Reality Check

As I just noted in my Google Reader Shared items stream: Apple sucks at web services. Apple is, and always has been, primarily a hardware company. Here’s Apple’s timeline of web services: free iTools became paid for .Mac became rebranded-because-it-wasn’t-selling MobileMe and it still sucks and the vast majority of users who are locked in to paying $99 a year for the mostly useless service are locked in because of that early @mac.com email address that was originally free that we all signed up for and which Apple subsequently switched over to pay. The other users are the ones who read all the great Push iPhone integration stories and think, “Ooooh, that sounds nice!”

Also, take a minute and poke around iTunes and the iTunes Music Store and App Store. This is quite possibly the thing that Apple has built that is most conducive to being social and it entirely fails to foster any sort of community. It only contains reviews. [UPDATE: I just noticed the stories that have been circulating about the new version of iTunes being more social. I don’t think it will succeed because of the track record Apple has with these types of endeavors.]

There will be no FriendFeed competitor from Apple and if it did come to fruition it would be a trainwreck, not something to push FriendFeed to sell to Facebook. More likely, it would serve to legitimize FriendFeed’s space and rev up the buyout price or persuade the FriendFeed team to stick to their guns.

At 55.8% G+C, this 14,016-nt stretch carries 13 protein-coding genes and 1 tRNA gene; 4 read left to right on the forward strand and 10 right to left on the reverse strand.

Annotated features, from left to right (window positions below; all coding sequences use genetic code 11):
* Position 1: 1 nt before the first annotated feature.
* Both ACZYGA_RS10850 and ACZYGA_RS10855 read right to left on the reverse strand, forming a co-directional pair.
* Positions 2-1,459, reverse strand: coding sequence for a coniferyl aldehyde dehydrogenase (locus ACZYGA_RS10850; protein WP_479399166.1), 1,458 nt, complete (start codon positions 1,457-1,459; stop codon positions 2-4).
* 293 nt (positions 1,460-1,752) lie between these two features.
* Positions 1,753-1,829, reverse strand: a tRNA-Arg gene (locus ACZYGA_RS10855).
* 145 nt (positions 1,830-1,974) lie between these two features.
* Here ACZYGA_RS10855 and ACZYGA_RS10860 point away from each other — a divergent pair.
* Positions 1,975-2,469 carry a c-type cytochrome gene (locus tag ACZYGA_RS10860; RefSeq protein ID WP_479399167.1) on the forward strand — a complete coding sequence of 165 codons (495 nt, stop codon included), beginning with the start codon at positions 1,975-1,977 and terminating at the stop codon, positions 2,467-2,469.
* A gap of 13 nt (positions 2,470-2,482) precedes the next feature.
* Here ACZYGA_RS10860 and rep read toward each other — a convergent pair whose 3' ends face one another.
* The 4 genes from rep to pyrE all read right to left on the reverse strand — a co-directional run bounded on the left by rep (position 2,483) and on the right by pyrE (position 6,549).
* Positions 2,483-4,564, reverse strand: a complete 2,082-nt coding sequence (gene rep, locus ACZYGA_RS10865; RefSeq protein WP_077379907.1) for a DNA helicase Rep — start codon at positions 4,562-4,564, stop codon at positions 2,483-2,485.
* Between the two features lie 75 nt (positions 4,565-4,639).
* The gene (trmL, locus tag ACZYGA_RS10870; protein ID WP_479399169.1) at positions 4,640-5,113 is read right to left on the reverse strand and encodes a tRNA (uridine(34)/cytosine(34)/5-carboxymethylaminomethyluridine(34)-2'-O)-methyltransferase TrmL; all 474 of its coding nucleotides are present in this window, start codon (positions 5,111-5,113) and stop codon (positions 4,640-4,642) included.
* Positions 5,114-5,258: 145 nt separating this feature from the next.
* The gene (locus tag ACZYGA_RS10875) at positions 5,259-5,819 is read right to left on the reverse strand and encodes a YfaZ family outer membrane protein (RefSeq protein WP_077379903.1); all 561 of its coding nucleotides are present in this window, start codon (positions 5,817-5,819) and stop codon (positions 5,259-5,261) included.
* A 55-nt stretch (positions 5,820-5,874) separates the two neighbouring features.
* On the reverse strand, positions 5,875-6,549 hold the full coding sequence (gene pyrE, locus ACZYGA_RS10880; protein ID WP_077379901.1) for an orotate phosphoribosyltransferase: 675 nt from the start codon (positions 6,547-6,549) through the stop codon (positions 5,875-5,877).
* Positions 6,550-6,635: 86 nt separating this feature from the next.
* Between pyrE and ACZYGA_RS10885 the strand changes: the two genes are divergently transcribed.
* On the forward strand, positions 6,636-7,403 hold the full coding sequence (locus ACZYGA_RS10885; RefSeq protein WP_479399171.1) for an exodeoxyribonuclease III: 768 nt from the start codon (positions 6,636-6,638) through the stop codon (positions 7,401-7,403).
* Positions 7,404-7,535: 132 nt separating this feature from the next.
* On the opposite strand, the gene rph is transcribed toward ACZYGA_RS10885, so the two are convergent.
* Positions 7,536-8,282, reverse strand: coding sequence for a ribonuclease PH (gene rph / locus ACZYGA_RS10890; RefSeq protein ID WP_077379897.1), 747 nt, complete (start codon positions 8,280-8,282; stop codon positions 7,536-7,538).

FriendFeed sold for two basic reasons: because they liked the idea of building something that would be used by a broader audience, and they liked the idea of making some money for a change. Like they did (and two things they most likely miss from) when they worked for Google. Plain and simple.

Bye-bye, FriendFeed! See you in Facebook

iFriendfeedEveryone’s third most popular status update and conversation platform, FriendFeed, is being acquired by the second (or first, depending upon who you ask): Facebook. (More details can be found over on Obsessable). Facebook had already been mimicking some of FriendFeed’s features in its stream of updates, so the move makes sense. As FriendFeed never managed to really challenge Twitter, it also makes sense for them to sell to Facebook, but, for all you die hard FriendFeed fans, I seriously doubt that the site will continue on in its current form for long past the transition. Notice this carefully stated bit from the official FriendFeed post about the acquisition: